Sometimes withdrawing more is the best strategy.
Daniel worked hard all his life, so by the time he retired he had accumulated a healthy amount of savings in his RRSP. It’s not because Daniel had an overabundant cashflow. There were years where he had to choose between replacing his TV or contributing to his RRSP. He always chose the RRSP and looking back he’s sure happy he didn’t buy that one ton 50-inch bubble tv. It would still be in his basement as there was no way he could carry that thing back up the stairs.
Now that Daniel is retired, he’s mentally having a hard time withdrawing from his RRSPs. He knows that every dollar withdrawn is considered taxable income, so he only withdraws the bare minimum for his desired lifestyle. Usually, this would be good tax planning on Daniel’s part to avoid paying extra tax. But today we’re going to examine why in some cases, it makes sense to withdraw more from your RRSP.
Daniel and his wife are both 67 years old and they each have their individual RRSPs valued at $500,000. They’ve both had health issues in the past and don’t come from families with longevity. Daniel receives $55,000 a year from his pension, his OAS (Old Age Security), and CPP (Canada Pension Plan). He also withdraws $5,000 from his RRSP for an annual trip to Mexico. This brings his yearly income to $60,000, the minimum necessary to maintain his lifestyle going forward.
Daniel’s withdrawals of $5,000 per year is 1% of his $500k RRSP. If the investments within his RRSP grow at a higher rate, his RRSP will continue to grow in value. This is great news on one hand, but from a tax perspective, it could result in a massive tax bill in the future.
The issue occurs upon death. If Daniel stays this course (Scenario 1 below) and his wife was to pass away, her RRSP would be rolled over to him tax-free. At that point, Daniel would have an RRSP valued at $1M. Once Daniel passes away, the entire value of the RRSP would be considered taxable income upon his death. Daniel’s estate would have to report an income of $1M and would lose a significant portion to taxes.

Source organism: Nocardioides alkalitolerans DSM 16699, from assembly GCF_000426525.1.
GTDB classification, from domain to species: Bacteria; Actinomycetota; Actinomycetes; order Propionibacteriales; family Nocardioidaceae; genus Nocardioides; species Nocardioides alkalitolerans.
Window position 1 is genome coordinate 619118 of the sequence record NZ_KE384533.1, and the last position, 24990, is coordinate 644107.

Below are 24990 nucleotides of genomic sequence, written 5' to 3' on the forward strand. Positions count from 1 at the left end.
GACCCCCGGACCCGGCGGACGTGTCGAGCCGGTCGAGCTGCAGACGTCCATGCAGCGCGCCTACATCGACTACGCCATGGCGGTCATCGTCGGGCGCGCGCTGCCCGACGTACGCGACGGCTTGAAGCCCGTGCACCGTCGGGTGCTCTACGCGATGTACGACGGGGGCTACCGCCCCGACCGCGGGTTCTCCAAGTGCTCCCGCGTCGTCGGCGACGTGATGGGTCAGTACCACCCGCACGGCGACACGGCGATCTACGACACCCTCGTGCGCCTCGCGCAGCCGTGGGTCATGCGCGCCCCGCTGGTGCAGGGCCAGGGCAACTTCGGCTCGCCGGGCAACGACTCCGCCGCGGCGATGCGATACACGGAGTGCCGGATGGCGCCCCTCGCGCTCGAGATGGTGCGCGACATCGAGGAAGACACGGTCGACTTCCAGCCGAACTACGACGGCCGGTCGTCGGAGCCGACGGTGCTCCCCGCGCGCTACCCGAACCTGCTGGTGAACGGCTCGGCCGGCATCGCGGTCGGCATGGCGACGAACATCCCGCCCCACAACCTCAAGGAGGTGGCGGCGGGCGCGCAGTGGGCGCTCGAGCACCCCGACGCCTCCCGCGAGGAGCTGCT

Using the Manitoba/Federal tax rates (see table below), Daniel’s income of $55,000 puts him in the 33% tax bracket. When Daniel withdraws from his RRSP, he ends up owing just over $1,500 in taxes. As mentioned, the $5,000 withdrawal brings Daniel’s income up to $60k because a withdrawal is considered taxable income.
In this instance, I would suggest that Daniel withdraws an additional $8,005 ($68,005 – 60,000) from his RRSP (Scenario 2 below). This would bring his income to the top of the tax bracket but would allow him to pay the same amount of tax per dollar as he is currently paying. The more he’s able to withdraw from his RRSP today, the less tax Daniel’s estate will have to pay upon his death.
Daniel can use the additional funds from his RRSP withdrawals to maximize his TFSA. The benefit of maximizing your TFSA is that there will be no tax owing upon death.
Here’s a quick look at the potential tax savings Daniel could benefit from if he uses this strategy for a few years.
Wrapping It Up
If you’re currently withdrawing from your RRSP or RRIF, this tax-saving strategy could potentially save you thousands of dollars. That means more can be left for your family or favorite charity. As always, an extra dollar in your family’s pocket is better than in someone else’s.
Marc Sabourin is a Winnipeg based Financial Advisor and Retirement Specialist with Harbourfront Wealth Management. His focus is on helping pensioned employees achieve their retirement goals. He draws on his real-life experiences to explain strategies that are often presented as intricate. He believes financial literacy is an integral part of one’s financial well-being and his goal is to make learning about these topics fun and enjoyable.